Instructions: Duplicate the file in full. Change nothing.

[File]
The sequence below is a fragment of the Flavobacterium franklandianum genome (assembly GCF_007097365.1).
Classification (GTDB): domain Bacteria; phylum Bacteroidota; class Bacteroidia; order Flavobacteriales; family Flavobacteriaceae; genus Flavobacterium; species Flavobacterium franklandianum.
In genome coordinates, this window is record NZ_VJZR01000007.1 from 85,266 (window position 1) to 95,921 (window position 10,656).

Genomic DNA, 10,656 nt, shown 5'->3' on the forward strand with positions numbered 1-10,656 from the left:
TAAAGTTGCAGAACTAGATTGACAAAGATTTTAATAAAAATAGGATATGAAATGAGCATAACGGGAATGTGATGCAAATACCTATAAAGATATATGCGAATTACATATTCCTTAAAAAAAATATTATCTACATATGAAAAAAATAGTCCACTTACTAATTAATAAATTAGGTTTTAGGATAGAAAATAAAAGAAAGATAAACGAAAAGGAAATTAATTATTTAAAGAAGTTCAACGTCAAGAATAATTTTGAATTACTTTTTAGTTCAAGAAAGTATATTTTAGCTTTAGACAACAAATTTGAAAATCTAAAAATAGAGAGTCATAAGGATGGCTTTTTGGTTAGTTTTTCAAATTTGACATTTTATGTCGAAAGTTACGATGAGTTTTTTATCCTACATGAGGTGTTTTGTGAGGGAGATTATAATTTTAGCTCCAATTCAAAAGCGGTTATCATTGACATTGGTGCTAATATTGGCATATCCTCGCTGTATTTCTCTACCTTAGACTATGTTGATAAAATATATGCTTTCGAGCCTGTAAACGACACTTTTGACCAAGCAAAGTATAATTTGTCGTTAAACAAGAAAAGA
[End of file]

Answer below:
The sequence below is a fragment of the Flavobacterium franklandianum genome (assembly GCF_007097365.1).
Classification (GTDB): domain Bacteria; phylum Bacteroidota; class Bacteroidia; order Flavobacteriales; family Flavobacteriaceae; genus Flavobacterium; species Flavobacterium franklandianum.
In genome coordinates, this window is record NZ_VJZR01000007.1 from 85,266 (window position 1) to 95,921 (window position 10,656).

Genomic DNA, 10,656 nt, shown 5'->3' on the forward strand with positions numbered 1-10,656 from the left:
TAAAGTTGCAGAACTAGATTGACAAAGATTTTAATAAAAATAGGATATGAAATGAGCATAACGGGAATGTGATGCAAATACCTATAAAGATATATGCGAATTACATATTCCTTAAAAAAAATATTATCTACATATGAAAAAAATAGTCCACTTACTAATTAATAAATTAGGTTTTAGGATAGAAAATAAAAGAAAGATAAACGAAAAGGAAATTAATTATTTAAAGAAGTTCAACGTCAAGAATAATTTTGAATTACTTTTTAGTTCAAGAAAGTATATTTTAGCTTTAGACAACAAATTTGAAAATCTAAAAATAGAGAGTCATAAGGATGGCTTTTTGGTTAGTTTTTCAAATTTGACATTTTATGTCGAAAGTTACGATGAGTTTTTTATCCTACATGAGGTGTTTTGTGAGGGAGATTATAATTTTAGCTCCAATTCAAAAGCGGTTATCATTGACATTGGTGCTAATATTGGCATATCCTCGCTGTATTTCTCTACCTTAGACTATGTTGATAAAATATATGCTTTCGAGCCTGTAAACGACACTTTTGACCAAGCAAAGTATAATTTGTCGTTAAACAAGAAAAGA